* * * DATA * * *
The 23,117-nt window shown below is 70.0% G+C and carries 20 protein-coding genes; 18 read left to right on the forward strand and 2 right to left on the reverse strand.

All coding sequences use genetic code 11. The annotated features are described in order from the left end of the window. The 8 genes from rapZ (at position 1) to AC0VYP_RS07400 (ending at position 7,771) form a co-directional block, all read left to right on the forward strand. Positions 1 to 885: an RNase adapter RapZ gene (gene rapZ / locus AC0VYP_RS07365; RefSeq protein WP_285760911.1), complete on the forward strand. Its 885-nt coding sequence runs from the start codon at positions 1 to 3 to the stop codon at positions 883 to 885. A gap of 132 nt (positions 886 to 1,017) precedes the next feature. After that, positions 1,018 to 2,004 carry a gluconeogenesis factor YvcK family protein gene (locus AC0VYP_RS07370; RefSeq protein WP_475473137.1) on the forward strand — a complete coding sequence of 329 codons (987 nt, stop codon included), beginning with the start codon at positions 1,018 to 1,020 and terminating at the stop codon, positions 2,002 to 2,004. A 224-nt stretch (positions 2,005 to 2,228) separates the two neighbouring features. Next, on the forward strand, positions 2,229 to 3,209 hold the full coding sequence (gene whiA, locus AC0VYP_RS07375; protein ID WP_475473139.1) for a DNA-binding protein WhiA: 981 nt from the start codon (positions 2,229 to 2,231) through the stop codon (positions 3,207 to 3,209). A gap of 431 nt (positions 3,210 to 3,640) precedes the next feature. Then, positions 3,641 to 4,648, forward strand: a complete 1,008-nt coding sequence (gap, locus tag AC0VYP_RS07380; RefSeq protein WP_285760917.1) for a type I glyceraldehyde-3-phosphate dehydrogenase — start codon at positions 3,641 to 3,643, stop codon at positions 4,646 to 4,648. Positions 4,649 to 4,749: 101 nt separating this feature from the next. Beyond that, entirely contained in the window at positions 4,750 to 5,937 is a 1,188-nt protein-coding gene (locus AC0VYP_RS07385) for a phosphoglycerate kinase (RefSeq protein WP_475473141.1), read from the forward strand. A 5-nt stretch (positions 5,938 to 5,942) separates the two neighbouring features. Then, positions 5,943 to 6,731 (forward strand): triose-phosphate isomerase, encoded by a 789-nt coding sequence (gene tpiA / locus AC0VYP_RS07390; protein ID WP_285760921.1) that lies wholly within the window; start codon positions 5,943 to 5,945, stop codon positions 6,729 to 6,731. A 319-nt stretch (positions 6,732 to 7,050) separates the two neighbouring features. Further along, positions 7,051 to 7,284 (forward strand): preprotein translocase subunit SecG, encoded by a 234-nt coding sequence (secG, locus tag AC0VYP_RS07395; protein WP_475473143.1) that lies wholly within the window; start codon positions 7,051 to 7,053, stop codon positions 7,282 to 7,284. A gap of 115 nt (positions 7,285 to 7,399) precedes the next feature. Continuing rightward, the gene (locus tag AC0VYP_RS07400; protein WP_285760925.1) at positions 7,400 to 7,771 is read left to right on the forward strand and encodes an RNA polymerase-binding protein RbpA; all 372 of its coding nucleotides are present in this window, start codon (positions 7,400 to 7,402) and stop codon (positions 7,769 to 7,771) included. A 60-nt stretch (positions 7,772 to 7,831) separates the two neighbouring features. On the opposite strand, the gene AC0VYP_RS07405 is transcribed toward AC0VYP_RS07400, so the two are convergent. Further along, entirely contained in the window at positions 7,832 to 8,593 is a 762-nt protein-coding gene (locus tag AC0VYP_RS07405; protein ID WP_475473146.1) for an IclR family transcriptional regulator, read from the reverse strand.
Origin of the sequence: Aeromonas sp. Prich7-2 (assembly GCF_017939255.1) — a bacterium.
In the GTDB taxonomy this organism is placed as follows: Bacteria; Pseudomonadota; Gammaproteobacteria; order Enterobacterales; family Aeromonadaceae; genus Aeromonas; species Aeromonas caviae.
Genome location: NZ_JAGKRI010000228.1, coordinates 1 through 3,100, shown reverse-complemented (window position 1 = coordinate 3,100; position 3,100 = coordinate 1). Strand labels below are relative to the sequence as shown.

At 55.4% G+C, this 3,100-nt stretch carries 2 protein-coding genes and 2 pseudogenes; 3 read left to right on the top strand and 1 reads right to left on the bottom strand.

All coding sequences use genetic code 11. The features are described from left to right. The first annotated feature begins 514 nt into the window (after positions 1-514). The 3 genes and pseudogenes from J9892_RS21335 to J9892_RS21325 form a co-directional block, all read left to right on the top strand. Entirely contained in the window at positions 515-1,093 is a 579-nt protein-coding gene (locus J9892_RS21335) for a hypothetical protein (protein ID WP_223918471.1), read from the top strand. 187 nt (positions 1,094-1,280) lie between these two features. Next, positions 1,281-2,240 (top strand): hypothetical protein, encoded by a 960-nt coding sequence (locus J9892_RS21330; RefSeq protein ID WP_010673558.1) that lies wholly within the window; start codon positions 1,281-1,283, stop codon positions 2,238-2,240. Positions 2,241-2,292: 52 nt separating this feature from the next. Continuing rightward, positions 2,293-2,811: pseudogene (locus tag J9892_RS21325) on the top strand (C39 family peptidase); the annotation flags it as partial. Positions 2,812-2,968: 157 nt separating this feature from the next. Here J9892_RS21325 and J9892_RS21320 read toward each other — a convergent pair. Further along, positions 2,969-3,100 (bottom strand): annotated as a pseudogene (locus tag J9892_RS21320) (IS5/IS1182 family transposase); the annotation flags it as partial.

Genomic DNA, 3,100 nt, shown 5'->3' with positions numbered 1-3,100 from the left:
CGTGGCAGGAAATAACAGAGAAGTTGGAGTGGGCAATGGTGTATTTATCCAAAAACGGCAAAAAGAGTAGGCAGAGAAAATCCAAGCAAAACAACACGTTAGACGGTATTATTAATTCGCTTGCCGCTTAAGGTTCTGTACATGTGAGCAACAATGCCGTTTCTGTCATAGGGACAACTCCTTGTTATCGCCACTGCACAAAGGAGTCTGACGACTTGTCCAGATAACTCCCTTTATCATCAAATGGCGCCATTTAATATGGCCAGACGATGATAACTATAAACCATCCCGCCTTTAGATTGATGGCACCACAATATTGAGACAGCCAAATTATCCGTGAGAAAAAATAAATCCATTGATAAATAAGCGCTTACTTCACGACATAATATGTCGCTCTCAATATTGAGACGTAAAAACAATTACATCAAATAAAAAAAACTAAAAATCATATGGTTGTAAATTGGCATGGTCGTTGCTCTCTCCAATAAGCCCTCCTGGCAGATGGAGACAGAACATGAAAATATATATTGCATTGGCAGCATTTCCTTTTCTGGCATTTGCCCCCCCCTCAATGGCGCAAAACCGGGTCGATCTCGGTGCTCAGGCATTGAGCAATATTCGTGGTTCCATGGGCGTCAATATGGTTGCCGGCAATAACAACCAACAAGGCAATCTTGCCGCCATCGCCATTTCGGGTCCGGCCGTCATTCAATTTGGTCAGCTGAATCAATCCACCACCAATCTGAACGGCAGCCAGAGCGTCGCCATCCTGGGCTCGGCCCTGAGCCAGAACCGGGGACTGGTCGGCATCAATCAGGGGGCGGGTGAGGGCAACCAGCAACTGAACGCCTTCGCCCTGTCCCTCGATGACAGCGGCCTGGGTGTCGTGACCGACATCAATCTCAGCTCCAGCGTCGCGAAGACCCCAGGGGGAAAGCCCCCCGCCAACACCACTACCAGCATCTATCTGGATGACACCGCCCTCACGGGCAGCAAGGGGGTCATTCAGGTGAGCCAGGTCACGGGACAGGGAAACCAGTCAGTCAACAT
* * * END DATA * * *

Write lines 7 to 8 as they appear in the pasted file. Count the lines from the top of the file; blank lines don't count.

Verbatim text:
All coding sequences use genetic code 11. The features are described from left to right. The first annotated feature begins 514 nt into the window (after positions 1-514). The 3 genes and pseudogenes from J9892_RS21335 to J9892_RS21325 form a co-directional block, all read left to right on the top strand. Entirely contained in the window at positions 515-1,093 is a 579-nt protein-coding gene (locus J9892_RS21335) for a hypothetical protein (protein ID WP_223918471.1), read from the top strand. 187 nt (positions 1,094-1,280) lie between these two features. Next, positions 1,281-2,240 (top strand): hypothetical protein, encoded by a 960-nt coding sequence (locus J9892_RS21330; RefSeq protein ID WP_010673558.1) that lies wholly within the window; start codon positions 1,281-1,283, stop codon positions 2,238-2,240. Positions 2,241-2,292: 52 nt separating this feature from the next. Continuing rightward, positions 2,293-2,811: pseudogene (locus tag J9892_RS21325) on the top strand (C39 family peptidase); the annotation flags it as partial. Positions 2,812-2,968: 157 nt separating this feature from the next. Here J9892_RS21325 and J9892_RS21320 read toward each other — a convergent pair. Further along, positions 2,969-3,100 (bottom strand): annotated as a pseudogene (locus tag J9892_RS21320) (IS5/IS1182 family transposase); the annotation flags it as partial.

Genomic DNA, 3,100 nt, shown 5'->3' with positions numbered 1-3,100 from the left: